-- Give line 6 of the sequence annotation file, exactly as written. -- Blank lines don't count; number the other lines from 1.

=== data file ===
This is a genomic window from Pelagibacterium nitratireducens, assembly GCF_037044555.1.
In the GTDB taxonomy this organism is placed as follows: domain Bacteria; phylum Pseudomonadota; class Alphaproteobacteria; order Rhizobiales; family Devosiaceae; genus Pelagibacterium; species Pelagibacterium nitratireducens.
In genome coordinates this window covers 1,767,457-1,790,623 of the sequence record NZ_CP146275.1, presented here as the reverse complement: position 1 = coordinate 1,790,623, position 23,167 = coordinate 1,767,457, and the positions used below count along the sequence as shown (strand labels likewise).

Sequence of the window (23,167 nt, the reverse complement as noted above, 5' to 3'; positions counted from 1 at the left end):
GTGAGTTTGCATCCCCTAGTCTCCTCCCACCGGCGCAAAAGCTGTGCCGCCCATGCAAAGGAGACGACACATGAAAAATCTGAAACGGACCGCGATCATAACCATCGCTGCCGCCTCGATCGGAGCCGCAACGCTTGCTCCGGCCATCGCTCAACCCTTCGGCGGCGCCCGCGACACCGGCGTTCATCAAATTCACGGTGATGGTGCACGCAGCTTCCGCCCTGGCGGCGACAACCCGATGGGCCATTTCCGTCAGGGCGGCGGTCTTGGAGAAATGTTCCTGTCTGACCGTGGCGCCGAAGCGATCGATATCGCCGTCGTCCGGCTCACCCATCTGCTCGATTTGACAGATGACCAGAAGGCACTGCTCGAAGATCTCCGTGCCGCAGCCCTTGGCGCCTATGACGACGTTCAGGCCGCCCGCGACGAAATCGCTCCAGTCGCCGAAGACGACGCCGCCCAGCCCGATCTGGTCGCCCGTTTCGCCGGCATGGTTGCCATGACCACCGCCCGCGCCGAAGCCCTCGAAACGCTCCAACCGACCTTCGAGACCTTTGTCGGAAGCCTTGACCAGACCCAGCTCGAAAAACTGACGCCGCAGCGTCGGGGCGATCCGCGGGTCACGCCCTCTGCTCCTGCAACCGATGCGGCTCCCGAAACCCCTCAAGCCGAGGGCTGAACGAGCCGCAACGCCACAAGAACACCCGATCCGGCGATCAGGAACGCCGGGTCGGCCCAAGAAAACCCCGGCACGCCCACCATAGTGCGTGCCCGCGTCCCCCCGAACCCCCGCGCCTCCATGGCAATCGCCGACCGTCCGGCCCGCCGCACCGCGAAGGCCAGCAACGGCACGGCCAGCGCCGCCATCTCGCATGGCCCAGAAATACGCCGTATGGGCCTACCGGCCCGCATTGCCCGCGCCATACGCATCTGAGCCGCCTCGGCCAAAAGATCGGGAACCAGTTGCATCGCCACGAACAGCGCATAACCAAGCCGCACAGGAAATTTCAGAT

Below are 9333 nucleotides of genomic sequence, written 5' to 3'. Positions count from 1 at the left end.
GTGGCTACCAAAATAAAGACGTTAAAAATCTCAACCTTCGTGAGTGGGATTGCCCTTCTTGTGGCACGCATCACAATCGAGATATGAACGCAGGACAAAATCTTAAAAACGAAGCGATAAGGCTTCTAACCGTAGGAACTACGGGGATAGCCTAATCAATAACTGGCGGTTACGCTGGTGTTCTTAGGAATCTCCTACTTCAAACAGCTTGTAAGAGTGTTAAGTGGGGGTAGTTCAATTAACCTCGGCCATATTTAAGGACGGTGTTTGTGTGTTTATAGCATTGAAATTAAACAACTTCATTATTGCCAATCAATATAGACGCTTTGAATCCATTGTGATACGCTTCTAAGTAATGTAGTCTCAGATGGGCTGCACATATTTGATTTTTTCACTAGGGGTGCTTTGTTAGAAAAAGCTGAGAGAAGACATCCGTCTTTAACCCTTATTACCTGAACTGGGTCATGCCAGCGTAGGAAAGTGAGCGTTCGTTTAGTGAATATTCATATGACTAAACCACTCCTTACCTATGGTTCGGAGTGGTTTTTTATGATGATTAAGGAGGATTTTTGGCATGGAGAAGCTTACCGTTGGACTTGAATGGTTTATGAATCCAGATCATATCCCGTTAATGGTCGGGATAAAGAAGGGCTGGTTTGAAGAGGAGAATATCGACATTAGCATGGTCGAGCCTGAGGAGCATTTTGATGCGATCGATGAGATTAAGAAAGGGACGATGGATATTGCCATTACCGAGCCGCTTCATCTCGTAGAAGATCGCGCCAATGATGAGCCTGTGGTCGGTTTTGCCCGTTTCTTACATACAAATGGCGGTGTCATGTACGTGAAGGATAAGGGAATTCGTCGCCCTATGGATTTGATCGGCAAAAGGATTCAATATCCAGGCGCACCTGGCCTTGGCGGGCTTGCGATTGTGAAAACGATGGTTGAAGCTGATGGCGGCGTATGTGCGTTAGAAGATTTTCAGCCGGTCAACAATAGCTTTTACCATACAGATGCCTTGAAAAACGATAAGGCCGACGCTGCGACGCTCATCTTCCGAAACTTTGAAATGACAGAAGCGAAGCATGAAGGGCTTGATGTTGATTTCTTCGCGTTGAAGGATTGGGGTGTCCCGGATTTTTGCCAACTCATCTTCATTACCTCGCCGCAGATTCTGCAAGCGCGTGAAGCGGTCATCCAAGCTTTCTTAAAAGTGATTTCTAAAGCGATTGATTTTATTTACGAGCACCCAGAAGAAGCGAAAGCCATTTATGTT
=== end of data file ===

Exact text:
Below are 9333 nucleotides of genomic sequence, written 5' to 3'. Positions count from 1 at the left end.